I would like to draw attention to several nuances associated with disputes over Trump.
Those who yesterday tried to convince us that Clinton would win have shifted their focus, understanding that Soros’ attempt to change the vote by manipulating the electoral college is failing.
They are now saying two things: Trump isn’t who you think he is, and we have to take advantage of the situation as soon as possible to negotiate with the United States.
It grieves me to watch these experts. These people aren’t savvy at all and will never be satisfactory analysts, no matter how many degrees hang over their desks.
Not only now but for its entire history, the world has been prone to changes, at times far-reaching changes, yet it seems to them that nothing is happening and nothing ever will happen.
The point is not whether Trump will fulfill his campaign promises, or whether he’s going to negotiate with us.
It’s the Clinton camp—and our domestic Ulyukayevs* sitting in the gutter on their robust behind, for whom the U.S. will always serve as the main reference point in life and who see themselves as Americans far more than the Americans themselves—that’s trying as accommodatingly as possible to join up with Trump and the “new” America. They sell themselves as the collective mediator that is going to force Putin to make maximum concessions.
They say: Trump is yours, let’s go negotiate to find a compromise, and so on. After all, broadly speaking, in four years there will be elections and Trump might flap his gums and leave, whereas you have to live here.
Thanks for the advice!
None of them considers or wants to consider the fact that an active search is now underway in the world for a fundamentally new model of the global system.
It is a system in which the U.S. isn’t the dominating center, Russia isn’t the main deterrent against the U.S., and China isn’t smothering America in the embrace of gigantic debt and the relocation of the means of production to its own soil.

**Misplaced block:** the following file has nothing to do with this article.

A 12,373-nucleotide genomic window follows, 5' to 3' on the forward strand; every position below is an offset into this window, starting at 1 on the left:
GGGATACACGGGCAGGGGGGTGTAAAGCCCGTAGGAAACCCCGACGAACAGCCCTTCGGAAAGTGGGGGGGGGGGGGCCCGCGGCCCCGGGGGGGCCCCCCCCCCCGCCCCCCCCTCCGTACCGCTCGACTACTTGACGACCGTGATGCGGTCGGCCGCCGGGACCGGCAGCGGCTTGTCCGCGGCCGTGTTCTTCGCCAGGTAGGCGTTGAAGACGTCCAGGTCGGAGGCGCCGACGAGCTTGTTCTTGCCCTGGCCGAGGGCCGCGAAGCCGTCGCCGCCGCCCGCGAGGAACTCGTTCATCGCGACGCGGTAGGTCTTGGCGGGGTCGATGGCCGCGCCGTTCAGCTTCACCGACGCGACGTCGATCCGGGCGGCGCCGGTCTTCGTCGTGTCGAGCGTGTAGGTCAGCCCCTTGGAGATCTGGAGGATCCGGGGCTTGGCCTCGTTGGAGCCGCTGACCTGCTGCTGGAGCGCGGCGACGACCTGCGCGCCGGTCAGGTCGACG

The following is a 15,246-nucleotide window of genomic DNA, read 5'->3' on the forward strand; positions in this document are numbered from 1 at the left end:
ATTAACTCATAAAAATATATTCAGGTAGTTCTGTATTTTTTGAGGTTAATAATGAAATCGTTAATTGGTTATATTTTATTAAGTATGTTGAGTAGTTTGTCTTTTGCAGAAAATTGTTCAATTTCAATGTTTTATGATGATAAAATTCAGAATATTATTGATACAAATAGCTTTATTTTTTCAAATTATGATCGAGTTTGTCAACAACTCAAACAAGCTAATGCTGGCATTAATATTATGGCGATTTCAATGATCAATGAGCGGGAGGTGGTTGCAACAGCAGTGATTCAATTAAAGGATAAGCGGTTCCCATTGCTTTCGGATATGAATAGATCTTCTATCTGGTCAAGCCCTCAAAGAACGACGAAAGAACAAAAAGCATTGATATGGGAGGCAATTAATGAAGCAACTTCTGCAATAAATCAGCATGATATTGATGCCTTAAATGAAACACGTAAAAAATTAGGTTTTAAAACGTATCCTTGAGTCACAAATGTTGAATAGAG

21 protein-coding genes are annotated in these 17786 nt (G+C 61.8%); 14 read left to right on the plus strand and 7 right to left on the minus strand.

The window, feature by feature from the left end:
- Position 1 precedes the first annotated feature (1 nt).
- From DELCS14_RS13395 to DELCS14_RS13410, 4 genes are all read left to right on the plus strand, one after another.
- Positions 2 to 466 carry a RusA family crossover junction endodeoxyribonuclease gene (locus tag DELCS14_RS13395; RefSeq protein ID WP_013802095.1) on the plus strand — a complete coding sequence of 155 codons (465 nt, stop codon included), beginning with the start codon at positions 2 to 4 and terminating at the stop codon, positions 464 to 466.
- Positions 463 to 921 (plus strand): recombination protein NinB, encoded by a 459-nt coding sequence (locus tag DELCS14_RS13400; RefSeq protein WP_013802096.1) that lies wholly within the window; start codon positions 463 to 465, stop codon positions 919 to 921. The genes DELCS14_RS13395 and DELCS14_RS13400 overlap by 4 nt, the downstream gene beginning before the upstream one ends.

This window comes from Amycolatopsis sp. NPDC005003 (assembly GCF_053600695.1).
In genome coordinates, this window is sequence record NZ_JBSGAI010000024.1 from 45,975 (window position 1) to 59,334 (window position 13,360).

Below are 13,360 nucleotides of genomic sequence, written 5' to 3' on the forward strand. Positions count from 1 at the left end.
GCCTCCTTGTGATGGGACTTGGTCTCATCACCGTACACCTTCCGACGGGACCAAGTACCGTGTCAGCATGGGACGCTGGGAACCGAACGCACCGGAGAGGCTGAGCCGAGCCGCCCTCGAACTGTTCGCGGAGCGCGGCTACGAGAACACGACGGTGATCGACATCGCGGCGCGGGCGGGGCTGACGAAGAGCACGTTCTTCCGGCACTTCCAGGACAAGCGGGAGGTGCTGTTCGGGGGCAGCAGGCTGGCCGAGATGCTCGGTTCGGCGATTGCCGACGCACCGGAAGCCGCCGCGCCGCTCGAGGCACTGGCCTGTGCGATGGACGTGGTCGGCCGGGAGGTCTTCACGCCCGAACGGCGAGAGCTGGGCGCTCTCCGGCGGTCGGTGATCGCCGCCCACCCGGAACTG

But it is a system in which the powers listed above are key players. Trump has proposed a different model, about which we’ve also spoken—in particular, in Putin’s Munich speech. The world is so complex that no state can impose its own model of development on others. It’s just dangerous.
Trump fully shares this idea, calling for the U.S. not to impose the American model on anyone, and rather concern itself first and foremost with its own recovery, its own repair, and getting back to basics. In the language of economics, it’s called “bringing back American jobs.”
We should not look to Trump as “one of us” or as a “double-dealer” put forward by the American elite. We should simply support his anti-globalist aspirations.
The real America—not the erratic America or the America that’s paranoid in its globalist search for a happiness that doesn’t exist—is our natural ally. An America that’s just grown a bit tired but wants to gather its strength and return to the role of global policeman isn’t our ally.
If it’s an ally, then it’s an equal to whose tune we won’t dance. If it’s an ally, then it will have owned up not only to its mistakes but to its crimes (Guantanamo Bay, Yugoslavia, Iraq). That would be a great America.
Let’s take, for example, the sanctions. If Trump overrides the global rules of the game by nullifying forms of external pressure on other countries, the sanctions are canceled not because we became better in the eyes of those who imposed the sanctions, but because sanctions as a tool are no longer needed. In that situation, America doesn’t need sanctions against anyone, but rather protectionist measures in the interests of its economy.
The Trans-Pacific Partnership project has been annulled for that very reason. The U.S. is unwilling to deal with global ephemeral castles in the air. The process of auditing domestic resources has begun.
And our Clinton admirers, who lost, behave otherwise. They say, let’s nevertheless make a number of concessions with Trump. Let’s help him find reasons to lift the sanctions. That is, let’s behave in the new situation like we did before. Let’s change our posture as an active player on the world stage (see Syria) and return to the posture of those who plead. There won’t be a second chance, they say. Trump is for a limited time! Let’s promptly concede something in exchange for the removal of our punishment.
Indeed he is not eternal. But that’s precisely why Trump’s time in office is precious. This isn’t Obama’s second term. We can’t squander this moment looking for a new way to snuggle up to all-powerful America as our obliging partner. On the contrary, we must stay on our course of conduct, playing even more actively and in the same spirit. We must continue to tear down this global project in the interest of a new multi-polar world.
It seems to me that that is how power behaves today. But these adviser-defeatists are impelling Putin to something else entirely. They have something to lose in this decentralized world of the future—the junk they feed themselves, for example. I’ll feel sorry when Little Debbie snacks are off the shelves. You can’t have your cake and eat it too …
*Editor’s note: Reference to Aleksei Ulyukayev, Russia’s minister of economic development who was recently arrested by Russian authorities for soliciting a $2 million bribe.